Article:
There’s also Jinseki International School, which opened in 2020 in Hiroshima, and Capital Tokyo International School, which opened in April.
NUCB International College, a boarding school with capacity for 225 students, is affiliated with a local university and will open in September in Aichi, in central Japan.
Mitsui Fudosan Co recently unveiled plans to host an international school next to Tokyo Station, scheduled to open in 2028, as part of a broader development project.
Malvern College, the Worcestershire school that educated author C.S. Lewis, is building an elementary-through high school in Tokyo.
Built on property from Bunka Gakuen University, Malvern will offer the International Baccalaureate programme and eventually expand to 950 students from elementary through high school.
Malvern, which also has schools in Hong Kong, China, Egypt and Switzerland, will start as a day school with plans to eventually offer boarding.
With competition for students heating up, the new international schools are going all out in terms of campus facilities, offering learning environments that virtually any public school would struggle to match.
Harrow’s in Appi won’t just offer golf and ski lessons. It’s constructing a 90,000-sq-m campus with a library, pool, music hall, art centre, sports centre and tennis courts for 900 students.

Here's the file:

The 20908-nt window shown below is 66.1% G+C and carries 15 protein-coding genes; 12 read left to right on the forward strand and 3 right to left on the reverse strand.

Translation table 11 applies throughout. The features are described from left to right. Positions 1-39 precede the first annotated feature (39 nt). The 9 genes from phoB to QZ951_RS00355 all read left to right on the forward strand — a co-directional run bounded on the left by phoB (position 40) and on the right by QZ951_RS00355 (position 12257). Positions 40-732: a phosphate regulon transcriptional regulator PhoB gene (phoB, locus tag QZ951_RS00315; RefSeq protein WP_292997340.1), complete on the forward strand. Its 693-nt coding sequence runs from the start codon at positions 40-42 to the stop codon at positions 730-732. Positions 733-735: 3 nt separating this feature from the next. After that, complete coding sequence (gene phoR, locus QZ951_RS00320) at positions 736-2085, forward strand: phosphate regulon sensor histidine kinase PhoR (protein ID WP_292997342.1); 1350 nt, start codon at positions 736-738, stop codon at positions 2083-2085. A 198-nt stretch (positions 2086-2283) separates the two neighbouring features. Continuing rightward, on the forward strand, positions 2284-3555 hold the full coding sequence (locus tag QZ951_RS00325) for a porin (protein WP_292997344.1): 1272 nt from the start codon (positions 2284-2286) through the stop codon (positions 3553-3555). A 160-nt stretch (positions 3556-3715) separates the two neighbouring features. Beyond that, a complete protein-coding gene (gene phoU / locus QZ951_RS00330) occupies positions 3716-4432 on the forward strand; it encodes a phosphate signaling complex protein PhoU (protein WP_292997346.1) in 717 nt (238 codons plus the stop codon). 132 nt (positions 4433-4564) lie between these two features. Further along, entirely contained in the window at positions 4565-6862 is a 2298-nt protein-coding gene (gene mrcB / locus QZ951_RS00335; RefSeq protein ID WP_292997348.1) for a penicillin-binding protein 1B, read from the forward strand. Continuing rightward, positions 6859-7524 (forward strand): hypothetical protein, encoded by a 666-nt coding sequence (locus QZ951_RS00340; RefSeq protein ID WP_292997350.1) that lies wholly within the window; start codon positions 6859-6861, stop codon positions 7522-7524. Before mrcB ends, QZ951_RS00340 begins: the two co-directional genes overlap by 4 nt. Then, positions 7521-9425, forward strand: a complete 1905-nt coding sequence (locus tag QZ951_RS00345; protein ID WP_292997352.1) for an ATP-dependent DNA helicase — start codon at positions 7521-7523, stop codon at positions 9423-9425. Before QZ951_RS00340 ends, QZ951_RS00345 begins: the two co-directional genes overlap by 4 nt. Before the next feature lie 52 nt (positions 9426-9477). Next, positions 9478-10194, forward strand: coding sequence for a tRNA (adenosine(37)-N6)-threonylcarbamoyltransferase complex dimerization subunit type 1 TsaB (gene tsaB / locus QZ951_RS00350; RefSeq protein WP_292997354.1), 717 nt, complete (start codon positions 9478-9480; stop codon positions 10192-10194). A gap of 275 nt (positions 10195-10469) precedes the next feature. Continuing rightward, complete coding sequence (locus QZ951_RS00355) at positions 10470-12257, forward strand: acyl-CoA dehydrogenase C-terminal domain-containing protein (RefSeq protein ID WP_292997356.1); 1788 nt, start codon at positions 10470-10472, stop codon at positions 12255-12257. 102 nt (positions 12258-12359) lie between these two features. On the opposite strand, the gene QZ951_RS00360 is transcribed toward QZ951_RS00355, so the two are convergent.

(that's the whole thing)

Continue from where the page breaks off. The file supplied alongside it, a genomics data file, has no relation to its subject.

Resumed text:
Headmaster Farley says the school has been having success attracting Chinese parents, including from Taiwan and Hong Kong.
One Chinese father, who plans to send his son and daughter to Harrow’s in Japan, said he was attracted by the school’s “great reputation.”
Asking not to be identified, the long-time Japan resident and Fukuoka-based business owner said he gave up on moving his wife and two children to Singapore for schooling, and decided Japan was a better option.
“It worked out so well for our family,” said the father, who is thinking about buying a house near Harrow’s campus to make visits easier.
“My friends in China are envious that my kids got into Harrow. Japan is close, culturally similar and safe, so it’s really attractive for wealthy class in China, who are all eager to send children abroad to study.” — Bloomberg
Kanoko Matsuyama writes for Bloomberg. The views expressed here are the writer’s own.